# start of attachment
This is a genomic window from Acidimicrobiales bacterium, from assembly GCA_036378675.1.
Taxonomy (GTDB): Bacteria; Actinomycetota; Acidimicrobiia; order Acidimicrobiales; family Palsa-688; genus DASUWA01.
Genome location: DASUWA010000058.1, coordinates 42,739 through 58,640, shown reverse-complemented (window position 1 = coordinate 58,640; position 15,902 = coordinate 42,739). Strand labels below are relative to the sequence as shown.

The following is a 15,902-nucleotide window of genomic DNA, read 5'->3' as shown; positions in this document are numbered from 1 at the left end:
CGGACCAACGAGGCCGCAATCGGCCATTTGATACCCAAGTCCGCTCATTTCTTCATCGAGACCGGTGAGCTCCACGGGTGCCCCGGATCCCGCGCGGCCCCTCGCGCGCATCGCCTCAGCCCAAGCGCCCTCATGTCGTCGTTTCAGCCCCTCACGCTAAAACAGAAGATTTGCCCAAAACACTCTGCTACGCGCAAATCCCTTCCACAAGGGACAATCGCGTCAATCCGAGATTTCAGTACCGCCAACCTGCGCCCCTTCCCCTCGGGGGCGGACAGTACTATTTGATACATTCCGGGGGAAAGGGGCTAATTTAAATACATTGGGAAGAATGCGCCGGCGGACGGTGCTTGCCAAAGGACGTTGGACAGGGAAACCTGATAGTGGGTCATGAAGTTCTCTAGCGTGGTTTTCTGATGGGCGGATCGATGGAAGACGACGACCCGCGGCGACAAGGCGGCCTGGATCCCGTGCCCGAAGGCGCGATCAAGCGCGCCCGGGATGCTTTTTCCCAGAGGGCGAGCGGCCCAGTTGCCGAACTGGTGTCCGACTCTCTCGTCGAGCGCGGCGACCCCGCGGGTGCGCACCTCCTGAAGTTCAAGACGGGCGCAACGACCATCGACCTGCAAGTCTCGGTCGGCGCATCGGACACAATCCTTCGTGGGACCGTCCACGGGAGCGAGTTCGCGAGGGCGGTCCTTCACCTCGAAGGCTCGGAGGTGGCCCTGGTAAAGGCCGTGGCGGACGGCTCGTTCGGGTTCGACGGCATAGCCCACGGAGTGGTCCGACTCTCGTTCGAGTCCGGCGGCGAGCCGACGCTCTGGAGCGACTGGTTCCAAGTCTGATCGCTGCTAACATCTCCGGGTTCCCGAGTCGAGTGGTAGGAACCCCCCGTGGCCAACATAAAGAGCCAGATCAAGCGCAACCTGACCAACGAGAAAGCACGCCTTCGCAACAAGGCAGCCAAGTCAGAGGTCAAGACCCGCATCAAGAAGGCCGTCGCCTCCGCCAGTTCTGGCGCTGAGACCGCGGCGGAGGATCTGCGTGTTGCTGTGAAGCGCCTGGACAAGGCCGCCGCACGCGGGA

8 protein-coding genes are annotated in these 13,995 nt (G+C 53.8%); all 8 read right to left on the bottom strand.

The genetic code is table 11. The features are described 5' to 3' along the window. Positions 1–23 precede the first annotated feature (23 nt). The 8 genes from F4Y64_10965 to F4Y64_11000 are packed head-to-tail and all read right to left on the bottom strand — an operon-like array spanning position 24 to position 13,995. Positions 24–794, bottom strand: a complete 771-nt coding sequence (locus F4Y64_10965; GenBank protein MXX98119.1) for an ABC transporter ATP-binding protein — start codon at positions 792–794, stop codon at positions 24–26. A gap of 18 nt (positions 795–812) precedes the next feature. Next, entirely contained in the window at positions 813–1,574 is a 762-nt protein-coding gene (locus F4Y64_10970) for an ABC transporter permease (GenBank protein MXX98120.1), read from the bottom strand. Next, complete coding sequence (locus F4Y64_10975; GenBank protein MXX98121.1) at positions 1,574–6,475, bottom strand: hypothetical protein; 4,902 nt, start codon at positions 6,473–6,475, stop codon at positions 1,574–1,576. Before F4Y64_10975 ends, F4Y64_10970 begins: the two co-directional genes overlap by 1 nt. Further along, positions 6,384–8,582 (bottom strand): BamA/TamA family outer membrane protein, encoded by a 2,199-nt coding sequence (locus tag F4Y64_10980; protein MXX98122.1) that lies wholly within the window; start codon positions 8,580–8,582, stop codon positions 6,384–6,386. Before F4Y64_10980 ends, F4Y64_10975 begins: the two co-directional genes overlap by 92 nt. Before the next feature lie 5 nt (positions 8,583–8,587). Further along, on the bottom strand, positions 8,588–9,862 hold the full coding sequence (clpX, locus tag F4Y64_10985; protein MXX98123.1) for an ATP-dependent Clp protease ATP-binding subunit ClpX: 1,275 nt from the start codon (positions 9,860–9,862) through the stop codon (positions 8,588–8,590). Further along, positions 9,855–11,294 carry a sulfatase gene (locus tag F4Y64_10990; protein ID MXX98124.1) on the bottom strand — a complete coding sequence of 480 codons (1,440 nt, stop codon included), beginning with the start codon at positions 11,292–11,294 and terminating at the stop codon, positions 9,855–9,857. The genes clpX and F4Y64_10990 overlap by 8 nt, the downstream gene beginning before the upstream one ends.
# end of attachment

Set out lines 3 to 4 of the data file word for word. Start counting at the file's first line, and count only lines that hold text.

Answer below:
Genome location: DASUWA010000058.1, coordinates 42,739 through 58,640, shown reverse-complemented (window position 1 = coordinate 58,640; position 15,902 = coordinate 42,739). Strand labels below are relative to the sequence as shown.

The following is a 15,902-nucleotide window of genomic DNA, read 5'->3' as shown; positions in this document are numbered from 1 at the left end: